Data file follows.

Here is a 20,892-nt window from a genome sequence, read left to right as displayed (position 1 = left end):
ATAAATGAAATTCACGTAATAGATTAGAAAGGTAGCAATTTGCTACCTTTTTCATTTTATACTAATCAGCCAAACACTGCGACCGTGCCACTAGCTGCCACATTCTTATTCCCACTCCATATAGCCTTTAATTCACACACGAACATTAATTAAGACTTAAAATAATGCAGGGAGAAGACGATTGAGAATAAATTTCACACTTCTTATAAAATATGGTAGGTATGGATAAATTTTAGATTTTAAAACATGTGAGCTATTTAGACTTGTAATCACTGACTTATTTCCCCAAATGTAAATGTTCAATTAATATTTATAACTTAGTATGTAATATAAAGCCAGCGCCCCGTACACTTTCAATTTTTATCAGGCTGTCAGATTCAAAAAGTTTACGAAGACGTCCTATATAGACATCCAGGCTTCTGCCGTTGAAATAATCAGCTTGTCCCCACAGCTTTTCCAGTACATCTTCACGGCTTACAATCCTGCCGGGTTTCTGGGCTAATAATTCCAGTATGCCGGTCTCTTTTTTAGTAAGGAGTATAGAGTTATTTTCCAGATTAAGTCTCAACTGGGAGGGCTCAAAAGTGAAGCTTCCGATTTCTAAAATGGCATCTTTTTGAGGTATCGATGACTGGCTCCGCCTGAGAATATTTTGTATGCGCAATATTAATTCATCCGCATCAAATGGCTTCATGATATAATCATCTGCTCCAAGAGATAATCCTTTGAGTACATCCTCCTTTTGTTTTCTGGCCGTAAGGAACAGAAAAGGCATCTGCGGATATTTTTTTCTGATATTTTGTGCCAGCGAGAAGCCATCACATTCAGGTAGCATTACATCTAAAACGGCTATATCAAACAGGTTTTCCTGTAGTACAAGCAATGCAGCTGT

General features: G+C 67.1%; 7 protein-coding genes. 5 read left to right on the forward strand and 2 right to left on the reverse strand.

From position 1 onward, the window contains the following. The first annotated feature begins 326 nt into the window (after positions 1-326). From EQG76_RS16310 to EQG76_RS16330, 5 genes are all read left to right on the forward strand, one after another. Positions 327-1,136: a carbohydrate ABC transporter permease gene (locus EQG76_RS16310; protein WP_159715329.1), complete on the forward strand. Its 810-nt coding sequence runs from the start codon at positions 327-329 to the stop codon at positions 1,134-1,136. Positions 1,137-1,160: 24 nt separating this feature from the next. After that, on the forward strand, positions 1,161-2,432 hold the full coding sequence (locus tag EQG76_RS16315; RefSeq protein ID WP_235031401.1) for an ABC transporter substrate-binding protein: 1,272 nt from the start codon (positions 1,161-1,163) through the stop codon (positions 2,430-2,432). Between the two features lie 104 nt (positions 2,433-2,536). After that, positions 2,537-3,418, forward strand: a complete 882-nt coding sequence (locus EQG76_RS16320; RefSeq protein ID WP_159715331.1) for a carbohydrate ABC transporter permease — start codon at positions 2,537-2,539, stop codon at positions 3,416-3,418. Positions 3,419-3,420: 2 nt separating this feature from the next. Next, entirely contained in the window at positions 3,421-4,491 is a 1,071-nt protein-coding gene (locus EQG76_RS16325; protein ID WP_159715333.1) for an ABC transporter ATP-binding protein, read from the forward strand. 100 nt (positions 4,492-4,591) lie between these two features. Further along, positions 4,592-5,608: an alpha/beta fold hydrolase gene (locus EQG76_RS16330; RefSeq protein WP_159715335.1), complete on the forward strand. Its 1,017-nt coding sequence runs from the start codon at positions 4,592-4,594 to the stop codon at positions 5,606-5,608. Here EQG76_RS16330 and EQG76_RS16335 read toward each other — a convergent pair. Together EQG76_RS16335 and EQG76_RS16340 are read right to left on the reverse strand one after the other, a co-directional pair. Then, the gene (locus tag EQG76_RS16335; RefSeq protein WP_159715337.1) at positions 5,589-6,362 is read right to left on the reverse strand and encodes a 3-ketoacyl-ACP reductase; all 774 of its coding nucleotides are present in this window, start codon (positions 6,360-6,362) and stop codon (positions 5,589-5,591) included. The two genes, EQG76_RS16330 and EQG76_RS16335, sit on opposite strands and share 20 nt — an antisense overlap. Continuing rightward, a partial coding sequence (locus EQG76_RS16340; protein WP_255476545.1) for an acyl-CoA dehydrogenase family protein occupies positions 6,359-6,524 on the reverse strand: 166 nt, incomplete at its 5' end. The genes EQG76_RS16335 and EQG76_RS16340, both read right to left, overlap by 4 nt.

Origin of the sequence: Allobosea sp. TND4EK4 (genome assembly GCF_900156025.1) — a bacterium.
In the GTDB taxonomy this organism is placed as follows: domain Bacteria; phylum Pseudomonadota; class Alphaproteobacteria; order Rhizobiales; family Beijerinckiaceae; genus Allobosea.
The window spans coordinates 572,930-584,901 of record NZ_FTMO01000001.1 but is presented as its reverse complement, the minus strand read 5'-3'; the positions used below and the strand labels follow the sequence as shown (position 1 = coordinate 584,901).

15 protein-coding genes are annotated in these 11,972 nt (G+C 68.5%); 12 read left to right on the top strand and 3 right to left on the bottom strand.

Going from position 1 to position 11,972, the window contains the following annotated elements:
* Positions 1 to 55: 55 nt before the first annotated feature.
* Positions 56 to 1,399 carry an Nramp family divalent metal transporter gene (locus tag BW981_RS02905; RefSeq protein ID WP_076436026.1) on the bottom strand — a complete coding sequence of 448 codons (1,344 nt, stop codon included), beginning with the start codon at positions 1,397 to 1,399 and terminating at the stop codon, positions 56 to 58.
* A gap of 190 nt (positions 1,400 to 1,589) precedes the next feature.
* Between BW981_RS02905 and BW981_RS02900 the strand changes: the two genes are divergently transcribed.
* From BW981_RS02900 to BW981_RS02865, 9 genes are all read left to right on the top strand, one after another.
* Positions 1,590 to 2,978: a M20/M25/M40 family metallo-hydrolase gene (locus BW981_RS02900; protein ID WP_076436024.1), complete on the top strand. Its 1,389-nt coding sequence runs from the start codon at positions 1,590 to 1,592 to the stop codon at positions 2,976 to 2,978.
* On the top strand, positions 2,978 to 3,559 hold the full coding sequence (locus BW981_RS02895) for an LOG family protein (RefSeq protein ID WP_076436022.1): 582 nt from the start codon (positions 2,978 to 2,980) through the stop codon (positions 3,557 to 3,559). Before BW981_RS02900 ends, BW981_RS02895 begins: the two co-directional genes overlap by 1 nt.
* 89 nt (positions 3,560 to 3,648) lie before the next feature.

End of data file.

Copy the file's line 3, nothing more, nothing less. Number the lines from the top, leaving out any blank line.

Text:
General features: G+C 67.1%; 7 protein-coding genes. 5 read left to right on the forward strand and 2 right to left on the reverse strand.